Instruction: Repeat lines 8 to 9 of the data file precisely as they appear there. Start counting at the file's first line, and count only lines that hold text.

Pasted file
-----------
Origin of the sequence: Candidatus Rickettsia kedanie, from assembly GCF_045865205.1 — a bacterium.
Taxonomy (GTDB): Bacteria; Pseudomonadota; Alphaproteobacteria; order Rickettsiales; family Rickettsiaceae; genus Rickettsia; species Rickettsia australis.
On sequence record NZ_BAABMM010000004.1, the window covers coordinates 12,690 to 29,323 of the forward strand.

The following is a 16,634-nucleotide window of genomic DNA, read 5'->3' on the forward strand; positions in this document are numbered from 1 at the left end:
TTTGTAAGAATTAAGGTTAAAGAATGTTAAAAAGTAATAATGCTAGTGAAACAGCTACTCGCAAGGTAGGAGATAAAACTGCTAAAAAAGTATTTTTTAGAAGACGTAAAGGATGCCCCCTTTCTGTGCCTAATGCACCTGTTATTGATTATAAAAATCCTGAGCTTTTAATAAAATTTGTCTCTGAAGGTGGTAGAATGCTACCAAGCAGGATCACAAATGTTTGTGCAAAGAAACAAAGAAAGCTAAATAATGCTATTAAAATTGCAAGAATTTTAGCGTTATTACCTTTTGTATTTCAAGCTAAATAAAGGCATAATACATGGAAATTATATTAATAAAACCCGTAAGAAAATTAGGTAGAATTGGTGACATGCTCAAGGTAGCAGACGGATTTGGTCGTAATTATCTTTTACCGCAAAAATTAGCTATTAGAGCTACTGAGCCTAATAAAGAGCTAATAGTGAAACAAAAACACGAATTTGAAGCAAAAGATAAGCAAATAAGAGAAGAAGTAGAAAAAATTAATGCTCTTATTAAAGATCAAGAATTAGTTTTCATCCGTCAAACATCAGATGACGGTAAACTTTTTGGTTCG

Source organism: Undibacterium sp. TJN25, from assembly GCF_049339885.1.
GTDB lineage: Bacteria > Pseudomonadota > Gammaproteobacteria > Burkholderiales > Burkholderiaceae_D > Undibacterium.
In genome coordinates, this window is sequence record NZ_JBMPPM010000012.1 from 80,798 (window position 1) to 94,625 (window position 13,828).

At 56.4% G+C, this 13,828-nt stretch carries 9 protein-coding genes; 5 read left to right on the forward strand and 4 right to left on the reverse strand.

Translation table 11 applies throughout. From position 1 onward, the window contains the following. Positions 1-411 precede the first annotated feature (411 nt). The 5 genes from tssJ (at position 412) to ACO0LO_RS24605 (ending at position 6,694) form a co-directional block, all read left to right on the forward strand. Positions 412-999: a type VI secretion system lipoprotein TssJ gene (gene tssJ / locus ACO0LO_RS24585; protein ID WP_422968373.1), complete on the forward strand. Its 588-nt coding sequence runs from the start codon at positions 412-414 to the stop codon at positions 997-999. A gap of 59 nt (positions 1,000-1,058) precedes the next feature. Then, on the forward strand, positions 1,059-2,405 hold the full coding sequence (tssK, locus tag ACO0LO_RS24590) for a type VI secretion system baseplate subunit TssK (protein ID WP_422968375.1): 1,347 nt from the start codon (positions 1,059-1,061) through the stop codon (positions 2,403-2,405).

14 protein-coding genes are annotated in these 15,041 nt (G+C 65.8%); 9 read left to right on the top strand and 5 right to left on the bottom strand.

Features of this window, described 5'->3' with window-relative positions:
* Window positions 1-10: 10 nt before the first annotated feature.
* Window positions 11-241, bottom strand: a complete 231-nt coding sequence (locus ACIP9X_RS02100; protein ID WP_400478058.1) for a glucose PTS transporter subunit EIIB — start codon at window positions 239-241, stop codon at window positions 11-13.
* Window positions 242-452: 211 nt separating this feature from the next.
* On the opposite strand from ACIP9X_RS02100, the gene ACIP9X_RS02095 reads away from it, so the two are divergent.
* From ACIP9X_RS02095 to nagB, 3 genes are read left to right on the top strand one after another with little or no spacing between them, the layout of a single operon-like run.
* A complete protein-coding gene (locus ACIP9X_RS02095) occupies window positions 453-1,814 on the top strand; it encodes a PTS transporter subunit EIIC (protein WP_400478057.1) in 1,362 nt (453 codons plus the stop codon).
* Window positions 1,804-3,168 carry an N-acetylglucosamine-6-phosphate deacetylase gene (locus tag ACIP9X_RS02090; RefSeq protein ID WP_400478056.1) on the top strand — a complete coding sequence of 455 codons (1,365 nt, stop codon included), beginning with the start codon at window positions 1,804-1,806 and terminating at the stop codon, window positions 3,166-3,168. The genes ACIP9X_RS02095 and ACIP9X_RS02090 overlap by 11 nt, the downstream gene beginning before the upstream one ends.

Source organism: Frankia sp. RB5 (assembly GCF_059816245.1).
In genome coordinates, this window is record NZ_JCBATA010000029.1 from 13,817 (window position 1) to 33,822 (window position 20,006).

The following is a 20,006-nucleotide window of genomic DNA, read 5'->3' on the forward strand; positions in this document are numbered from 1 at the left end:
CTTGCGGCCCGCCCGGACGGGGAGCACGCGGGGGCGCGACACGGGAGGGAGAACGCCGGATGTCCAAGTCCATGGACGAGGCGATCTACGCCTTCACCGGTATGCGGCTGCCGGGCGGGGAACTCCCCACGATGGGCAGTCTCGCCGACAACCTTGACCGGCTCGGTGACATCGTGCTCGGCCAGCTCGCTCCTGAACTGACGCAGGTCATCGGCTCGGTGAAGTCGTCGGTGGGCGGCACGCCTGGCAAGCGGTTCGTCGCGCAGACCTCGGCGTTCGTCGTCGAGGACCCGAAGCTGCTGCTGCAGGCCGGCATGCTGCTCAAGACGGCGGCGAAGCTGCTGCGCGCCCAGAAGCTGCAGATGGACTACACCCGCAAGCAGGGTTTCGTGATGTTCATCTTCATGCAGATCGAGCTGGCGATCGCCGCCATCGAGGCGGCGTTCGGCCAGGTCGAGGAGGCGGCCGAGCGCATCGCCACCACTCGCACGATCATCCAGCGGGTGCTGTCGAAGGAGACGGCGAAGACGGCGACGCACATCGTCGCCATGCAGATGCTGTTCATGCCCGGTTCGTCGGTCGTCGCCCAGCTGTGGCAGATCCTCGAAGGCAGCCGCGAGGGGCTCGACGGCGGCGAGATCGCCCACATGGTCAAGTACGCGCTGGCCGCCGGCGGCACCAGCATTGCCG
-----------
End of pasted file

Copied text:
In genome coordinates, this window is sequence record NZ_JBMPPM010000012.1 from 80,798 (window position 1) to 94,625 (window position 13,828).

At 56.4% G+C, this 13,828-nt stretch carries 9 protein-coding genes; 5 read left to right on the forward strand and 4 right to left on the reverse strand.